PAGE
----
Tuesday, July 15, 2008

Snapshots (of 34 years on the line)

When I began writing my 3rd book, I started with some exercises based on my memories. I remarked to myself that people remember, not in epochs, but in snapshots. So I jotted down numerous snapshots. Then in the year it took me to write the book "Fire and Ice" I'd forgotten about my list of snapshots and never inserted them in the book. There's not enough to justify another book, but too dear to me to throw away like table scraps. So, I thought I'd put them here. These are some snapshot taken during my 34 years in firefighting, ambulance runs and search and rescue operations in Alaska. I'll lay them out like poetry….

Thirty-four years on the line pounds images
into random flashes of scenes in no order nor logic.
Mostly, we remember, not in epochs but in snapshots.
Sometimes I flip through these snapshots after I turn off the light.

I've seen the ER doc absently brush chunks of vomit off her smock at three a.m.
as the bleary-eyed medics stood like numb statues,
the snow flakes melting on their jackets.

Huddled in the lee of boulders barely big enough
to offer protection against the moaning wind.

I've stood in front of the crowded Saturday night sidewalks
as our medics picked him foul and witless from the pavement.
Sympathetic Joanie; sober and meticulous Vicki; amused Kyle;
backdropped by the jovially bellowing crowd

Joanie always saw the best in everyone,
always had a kind and uplifting comment for the least of us.
And she meant them.
Regarding others, for her the glass was always half full and filling up fast.

Vicki, the captain, would be the last to seek peer approval.
She was straight forward and never bothered seeking homogenized words.
She laughed readily or spit out admonishments whenever needed.

A simple, early-evening house fire.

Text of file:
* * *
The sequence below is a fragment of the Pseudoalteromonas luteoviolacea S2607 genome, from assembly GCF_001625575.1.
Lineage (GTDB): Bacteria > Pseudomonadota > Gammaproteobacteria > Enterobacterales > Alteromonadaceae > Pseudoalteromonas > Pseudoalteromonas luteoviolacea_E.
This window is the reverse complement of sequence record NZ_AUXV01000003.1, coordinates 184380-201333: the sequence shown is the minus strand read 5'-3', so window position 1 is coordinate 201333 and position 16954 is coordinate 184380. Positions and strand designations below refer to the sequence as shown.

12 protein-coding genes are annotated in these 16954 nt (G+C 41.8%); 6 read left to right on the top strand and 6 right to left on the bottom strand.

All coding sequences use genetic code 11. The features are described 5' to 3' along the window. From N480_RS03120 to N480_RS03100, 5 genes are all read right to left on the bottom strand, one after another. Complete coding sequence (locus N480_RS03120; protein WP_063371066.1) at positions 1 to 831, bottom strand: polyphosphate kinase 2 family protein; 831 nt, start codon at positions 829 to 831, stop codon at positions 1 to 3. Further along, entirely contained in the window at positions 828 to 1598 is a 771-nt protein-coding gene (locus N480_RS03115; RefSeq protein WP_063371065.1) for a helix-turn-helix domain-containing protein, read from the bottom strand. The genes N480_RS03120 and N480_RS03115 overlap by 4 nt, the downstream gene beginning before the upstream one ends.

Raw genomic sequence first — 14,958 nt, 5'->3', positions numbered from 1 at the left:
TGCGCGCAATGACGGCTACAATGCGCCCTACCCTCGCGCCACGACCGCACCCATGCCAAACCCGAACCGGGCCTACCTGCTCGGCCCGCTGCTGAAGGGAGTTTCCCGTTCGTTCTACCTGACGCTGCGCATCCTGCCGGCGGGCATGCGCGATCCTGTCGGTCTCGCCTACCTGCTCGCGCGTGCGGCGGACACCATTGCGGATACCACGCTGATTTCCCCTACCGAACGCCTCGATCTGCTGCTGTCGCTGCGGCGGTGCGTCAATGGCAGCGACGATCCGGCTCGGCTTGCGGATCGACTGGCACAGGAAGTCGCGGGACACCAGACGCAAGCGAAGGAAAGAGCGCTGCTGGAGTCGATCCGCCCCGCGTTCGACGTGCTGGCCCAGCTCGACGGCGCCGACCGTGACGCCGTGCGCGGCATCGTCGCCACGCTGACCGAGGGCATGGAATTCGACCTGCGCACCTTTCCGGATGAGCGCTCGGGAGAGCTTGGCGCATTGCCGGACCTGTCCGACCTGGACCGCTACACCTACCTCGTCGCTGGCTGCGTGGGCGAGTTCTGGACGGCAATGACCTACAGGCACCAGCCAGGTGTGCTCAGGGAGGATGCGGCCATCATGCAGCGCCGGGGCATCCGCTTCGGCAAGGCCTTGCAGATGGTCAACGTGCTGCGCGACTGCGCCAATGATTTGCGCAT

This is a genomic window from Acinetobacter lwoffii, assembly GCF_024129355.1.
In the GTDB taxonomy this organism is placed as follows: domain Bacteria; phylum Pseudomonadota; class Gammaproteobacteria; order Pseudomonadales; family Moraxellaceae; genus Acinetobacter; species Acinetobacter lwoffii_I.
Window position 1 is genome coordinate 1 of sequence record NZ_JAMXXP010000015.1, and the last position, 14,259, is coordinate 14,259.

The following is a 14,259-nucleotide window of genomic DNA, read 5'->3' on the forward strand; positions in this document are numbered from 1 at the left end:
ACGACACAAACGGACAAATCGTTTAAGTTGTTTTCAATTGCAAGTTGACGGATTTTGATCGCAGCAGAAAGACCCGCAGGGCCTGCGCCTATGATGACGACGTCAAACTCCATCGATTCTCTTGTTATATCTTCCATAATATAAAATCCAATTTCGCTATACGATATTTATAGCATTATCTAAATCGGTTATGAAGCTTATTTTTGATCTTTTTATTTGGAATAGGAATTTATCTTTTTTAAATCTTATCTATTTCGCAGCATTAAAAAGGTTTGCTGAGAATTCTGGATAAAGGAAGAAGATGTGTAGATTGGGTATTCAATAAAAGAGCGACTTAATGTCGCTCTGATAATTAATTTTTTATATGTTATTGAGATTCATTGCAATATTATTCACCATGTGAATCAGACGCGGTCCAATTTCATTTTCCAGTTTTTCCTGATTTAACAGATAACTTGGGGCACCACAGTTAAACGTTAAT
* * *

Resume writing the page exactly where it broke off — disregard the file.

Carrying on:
Gently blowing curtains of gray smoke
wisping through the sidewalk crowd –
silent people with handkerchiefs to their noses.

A rescue operation in the dead of winter
and the fog of exhaled breaths puffing in the moonlight
while everyone else in town slept

The father of a dead child can't absorb the finality of it,
clutches the child's shoe and can't let go

Young people committing suicide….
No – too sterile
Young people killing themselves.

Firefighters at night: Red flashing lights flickering against greasy faces;
streams of rain water running off helmet brims and
Glistening on the black coats under the stark lights of the fire engines.
Looking up at the streaks of rain cutting through the harsh street lights.

The middle-aged transient man who lived his life alone,
found dead in his bed, looking like an over-inflated rubber doll.
He was swollen and dark, completely naked
except for the white glove on his right hand.
We strangers had to move him.
His final humiliation.

The silent and beaten crew at the fire station, drinking beer,
glances at me because I'm supposed to say something,
but I'm too beaten to think.
Our most veteran member says, "God decides who lives and dies. You don't."
and puts an end to it.

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